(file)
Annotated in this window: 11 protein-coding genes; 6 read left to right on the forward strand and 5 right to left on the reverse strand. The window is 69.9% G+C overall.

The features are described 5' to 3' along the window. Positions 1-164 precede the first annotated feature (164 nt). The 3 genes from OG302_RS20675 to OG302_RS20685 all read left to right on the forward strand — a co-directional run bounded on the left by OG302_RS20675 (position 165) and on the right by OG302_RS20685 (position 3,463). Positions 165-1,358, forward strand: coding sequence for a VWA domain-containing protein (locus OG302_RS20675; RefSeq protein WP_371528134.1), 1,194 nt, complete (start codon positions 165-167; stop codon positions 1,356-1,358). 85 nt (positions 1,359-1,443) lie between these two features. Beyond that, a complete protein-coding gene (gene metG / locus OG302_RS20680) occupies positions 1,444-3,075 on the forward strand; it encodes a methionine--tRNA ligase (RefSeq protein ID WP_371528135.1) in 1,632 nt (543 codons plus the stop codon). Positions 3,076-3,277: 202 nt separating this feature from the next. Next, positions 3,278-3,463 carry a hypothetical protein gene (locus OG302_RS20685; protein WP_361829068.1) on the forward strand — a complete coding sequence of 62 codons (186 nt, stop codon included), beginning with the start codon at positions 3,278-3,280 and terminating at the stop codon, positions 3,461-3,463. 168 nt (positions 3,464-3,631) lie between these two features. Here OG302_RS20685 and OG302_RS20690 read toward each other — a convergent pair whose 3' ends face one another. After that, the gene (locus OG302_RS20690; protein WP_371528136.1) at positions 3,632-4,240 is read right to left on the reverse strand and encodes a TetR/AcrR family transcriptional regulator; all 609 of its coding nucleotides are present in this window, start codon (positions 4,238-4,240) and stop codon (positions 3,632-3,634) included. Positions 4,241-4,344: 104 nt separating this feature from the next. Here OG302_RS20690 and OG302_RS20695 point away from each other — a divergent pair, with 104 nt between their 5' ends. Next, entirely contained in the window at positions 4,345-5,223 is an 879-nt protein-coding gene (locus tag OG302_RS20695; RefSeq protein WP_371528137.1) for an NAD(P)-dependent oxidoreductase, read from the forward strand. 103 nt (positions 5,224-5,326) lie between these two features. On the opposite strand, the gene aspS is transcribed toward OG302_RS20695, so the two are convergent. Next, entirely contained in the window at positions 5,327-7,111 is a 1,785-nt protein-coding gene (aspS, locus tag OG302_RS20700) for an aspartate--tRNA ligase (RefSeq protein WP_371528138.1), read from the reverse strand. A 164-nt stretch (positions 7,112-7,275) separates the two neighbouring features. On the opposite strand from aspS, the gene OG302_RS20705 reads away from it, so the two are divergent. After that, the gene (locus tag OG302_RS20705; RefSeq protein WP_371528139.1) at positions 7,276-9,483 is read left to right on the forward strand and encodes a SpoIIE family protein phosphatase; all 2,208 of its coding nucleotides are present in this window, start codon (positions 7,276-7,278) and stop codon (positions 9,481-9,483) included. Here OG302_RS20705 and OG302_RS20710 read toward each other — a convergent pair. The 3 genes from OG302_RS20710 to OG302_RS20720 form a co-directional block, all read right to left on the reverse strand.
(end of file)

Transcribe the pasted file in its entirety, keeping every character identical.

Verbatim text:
Annotated in this window: 11 protein-coding genes; 6 read left to right on the forward strand and 5 right to left on the reverse strand. The window is 69.9% G+C overall.

The features are described 5' to 3' along the window. Positions 1-164 precede the first annotated feature (164 nt). The 3 genes from OG302_RS20675 to OG302_RS20685 all read left to right on the forward strand — a co-directional run bounded on the left by OG302_RS20675 (position 165) and on the right by OG302_RS20685 (position 3,463). Positions 165-1,358, forward strand: coding sequence for a VWA domain-containing protein (locus OG302_RS20675; RefSeq protein WP_371528134.1), 1,194 nt, complete (start codon positions 165-167; stop codon positions 1,356-1,358). 85 nt (positions 1,359-1,443) lie between these two features. Beyond that, a complete protein-coding gene (gene metG / locus OG302_RS20680) occupies positions 1,444-3,075 on the forward strand; it encodes a methionine--tRNA ligase (RefSeq protein ID WP_371528135.1) in 1,632 nt (543 codons plus the stop codon). Positions 3,076-3,277: 202 nt separating this feature from the next. Next, positions 3,278-3,463 carry a hypothetical protein gene (locus OG302_RS20685; protein WP_361829068.1) on the forward strand — a complete coding sequence of 62 codons (186 nt, stop codon included), beginning with the start codon at positions 3,278-3,280 and terminating at the stop codon, positions 3,461-3,463. 168 nt (positions 3,464-3,631) lie between these two features. Here OG302_RS20685 and OG302_RS20690 read toward each other — a convergent pair whose 3' ends face one another. After that, the gene (locus OG302_RS20690; protein WP_371528136.1) at positions 3,632-4,240 is read right to left on the reverse strand and encodes a TetR/AcrR family transcriptional regulator; all 609 of its coding nucleotides are present in this window, start codon (positions 4,238-4,240) and stop codon (positions 3,632-3,634) included. Positions 4,241-4,344: 104 nt separating this feature from the next. Here OG302_RS20690 and OG302_RS20695 point away from each other — a divergent pair, with 104 nt between their 5' ends. Next, entirely contained in the window at positions 4,345-5,223 is an 879-nt protein-coding gene (locus tag OG302_RS20695; RefSeq protein WP_371528137.1) for an NAD(P)-dependent oxidoreductase, read from the forward strand. 103 nt (positions 5,224-5,326) lie between these two features. On the opposite strand, the gene aspS is transcribed toward OG302_RS20695, so the two are convergent. Next, entirely contained in the window at positions 5,327-7,111 is a 1,785-nt protein-coding gene (aspS, locus tag OG302_RS20700) for an aspartate--tRNA ligase (RefSeq protein WP_371528138.1), read from the reverse strand. A 164-nt stretch (positions 7,112-7,275) separates the two neighbouring features. On the opposite strand from aspS, the gene OG302_RS20705 reads away from it, so the two are divergent. After that, the gene (locus tag OG302_RS20705; RefSeq protein WP_371528139.1) at positions 7,276-9,483 is read left to right on the forward strand and encodes a SpoIIE family protein phosphatase; all 2,208 of its coding nucleotides are present in this window, start codon (positions 7,276-7,278) and stop codon (positions 9,481-9,483) included. Here OG302_RS20705 and OG302_RS20710 read toward each other — a convergent pair. The 3 genes from OG302_RS20710 to OG302_RS20720 form a co-directional block, all read right to left on the reverse strand.